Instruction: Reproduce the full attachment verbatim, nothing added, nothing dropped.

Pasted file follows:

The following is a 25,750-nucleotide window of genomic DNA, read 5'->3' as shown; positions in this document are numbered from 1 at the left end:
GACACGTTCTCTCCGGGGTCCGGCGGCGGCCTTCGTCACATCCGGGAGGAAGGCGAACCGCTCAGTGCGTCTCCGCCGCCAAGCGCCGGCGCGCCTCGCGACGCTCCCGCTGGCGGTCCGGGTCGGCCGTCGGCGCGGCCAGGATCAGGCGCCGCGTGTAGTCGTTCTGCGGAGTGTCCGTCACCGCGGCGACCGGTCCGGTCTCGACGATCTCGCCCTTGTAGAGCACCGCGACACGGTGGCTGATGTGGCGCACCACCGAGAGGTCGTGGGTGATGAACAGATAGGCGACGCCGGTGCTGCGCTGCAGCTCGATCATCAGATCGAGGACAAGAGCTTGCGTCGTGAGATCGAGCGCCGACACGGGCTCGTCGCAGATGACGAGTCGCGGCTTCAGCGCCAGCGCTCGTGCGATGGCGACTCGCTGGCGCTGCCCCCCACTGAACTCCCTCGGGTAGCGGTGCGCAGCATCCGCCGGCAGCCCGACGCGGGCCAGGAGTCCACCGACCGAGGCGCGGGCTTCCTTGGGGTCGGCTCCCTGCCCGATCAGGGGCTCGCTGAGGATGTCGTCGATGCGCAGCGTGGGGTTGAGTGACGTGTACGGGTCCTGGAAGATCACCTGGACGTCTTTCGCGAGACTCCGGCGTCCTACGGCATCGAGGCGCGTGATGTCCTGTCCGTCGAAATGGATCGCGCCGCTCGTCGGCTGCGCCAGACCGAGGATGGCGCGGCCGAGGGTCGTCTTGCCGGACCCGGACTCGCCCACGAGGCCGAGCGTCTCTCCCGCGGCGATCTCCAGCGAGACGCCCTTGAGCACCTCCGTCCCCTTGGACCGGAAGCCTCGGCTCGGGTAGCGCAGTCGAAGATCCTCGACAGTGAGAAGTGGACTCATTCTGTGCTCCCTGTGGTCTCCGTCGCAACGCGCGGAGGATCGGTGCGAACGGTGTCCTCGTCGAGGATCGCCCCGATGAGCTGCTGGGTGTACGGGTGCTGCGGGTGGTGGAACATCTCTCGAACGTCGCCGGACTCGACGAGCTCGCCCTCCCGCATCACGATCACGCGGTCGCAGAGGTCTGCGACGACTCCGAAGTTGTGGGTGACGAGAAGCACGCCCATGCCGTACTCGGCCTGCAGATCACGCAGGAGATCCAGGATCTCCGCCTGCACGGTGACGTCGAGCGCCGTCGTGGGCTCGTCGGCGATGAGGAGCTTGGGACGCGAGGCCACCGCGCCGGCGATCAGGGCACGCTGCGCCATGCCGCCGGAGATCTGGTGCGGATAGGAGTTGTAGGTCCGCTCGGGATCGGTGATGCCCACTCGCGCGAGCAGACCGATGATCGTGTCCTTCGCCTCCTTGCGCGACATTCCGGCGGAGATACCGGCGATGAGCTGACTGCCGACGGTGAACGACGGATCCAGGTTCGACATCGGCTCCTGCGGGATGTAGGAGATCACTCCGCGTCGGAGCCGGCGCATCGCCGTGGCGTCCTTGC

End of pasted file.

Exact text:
The following is a 25,750-nucleotide window of genomic DNA, read 5'->3' as shown; positions in this document are numbered from 1 at the left end:
GACACGTTCTCTCCGGGGTCCGGCGGCGGCCTTCGTCACATCCGGGAGGAAGGCGAACCGCTCAGTGCGTCTCCGCCGCCAAGCGCCGGCGCGCCTCGCGACGCTCCCGCTGGCGGTCCGGGTCGGCCGTCGGCGCGGCCAGGATCAGGCGCCGCGTGTAGTCGTTCTGCGGAGTGTCCGTCACCGCGGCGACCGGTCCGGTCTCGACGATCTCGCCCTTGTAGAGCACCGCGACACGGTGGCTGATGTGGCGCACCACCGAGAGGTCGTGGGTGATGAACAGATAGGCGACGCCGGTGCTGCGCTGCAGCTCGATCATCAGATCGAGGACAAGAGCTTGCGTCGTGAGATCGAGCGCCGACACGGGCTCGTCGCAGATGACGAGTCGCGGCTTCAGCGCCAGCGCTCGTGCGATGGCGACTCGCTGGCGCTGCCCCCCACTGAACTCCCTCGGGTAGCGGTGCGCAGCATCCGCCGGCAGCCCGACGCGGGCCAGGAGTCCACCGACCGAGGCGCGGGCTTCCTTGGGGTCGGCTCCCTGCCCGATCAGGGGCTCGCTGAGGATGTCGTCGATGCGCAGCGTGGGGTTGAGTGACGTGTACGGGTCCTGGAAGATCACCTGGACGTCTTTCGCGAGACTCCGGCGTCCTACGGCATCGAGGCGCGTGATGTCCTGTCCGTCGAAATGGATCGCGCCGCTCGTCGGCTGCGCCAGACCGAGGATGGCGCGGCCGAGGGTCGTCTTGCCGGACCCGGACTCGCCCACGAGGCCGAGCGTCTCTCCCGCGGCGATCTCCAGCGAGACGCCCTTGAGCACCTCCGTCCCCTTGGACCGGAAGCCTCGGCTCGGGTAGCGCAGTCGAAGATCCTCGACAGTGAGAAGTGGACTCATTCTGTGCTCCCTGTGGTCTCCGTCGCAACGCGCGGAGGATCGGTGCGAACGGTGTCCTCGTCGAGGATCGCCCCGATGAGCTGCTGGGTGTACGGGTGCTGCGGGTGGTGGAACATCTCTCGAACGTCGCCGGACTCGACGAGCTCGCCCTCCCGCATCACGATCACGCGGTCGCAGAGGTCTGCGACGACTCCGAAGTTGTGGGTGACGAGAAGCACGCCCATGCCGTACTCGGCCTGCAGATCACGCAGGAGATCCAGGATCTCCGCCTGCACGGTGACGTCGAGCGCCGTCGTGGGCTCGTCGGCGATGAGGAGCTTGGGACGCGAGGCCACCGCGCCGGCGATCAGGGCACGCTGCGCCATGCCGCCGGAGATCTGGTGCGGATAGGAGTTGTAGGTCCGCTCGGGATCGGTGATGCCCACTCGCGCGAGCAGACCGATGATCGTGTCCTTCGCCTCCTTGCGCGACATTCCGGCGGAGATACCGGCGATGAGCTGACTGCCGACGGTGAACGACGGATCCAGGTTCGACATCGGCTCCTGCGGGATGTAGGAGATCACTCCGCGTCGGAGCCGGCGCATCGCCGTGGCGTCCTTGC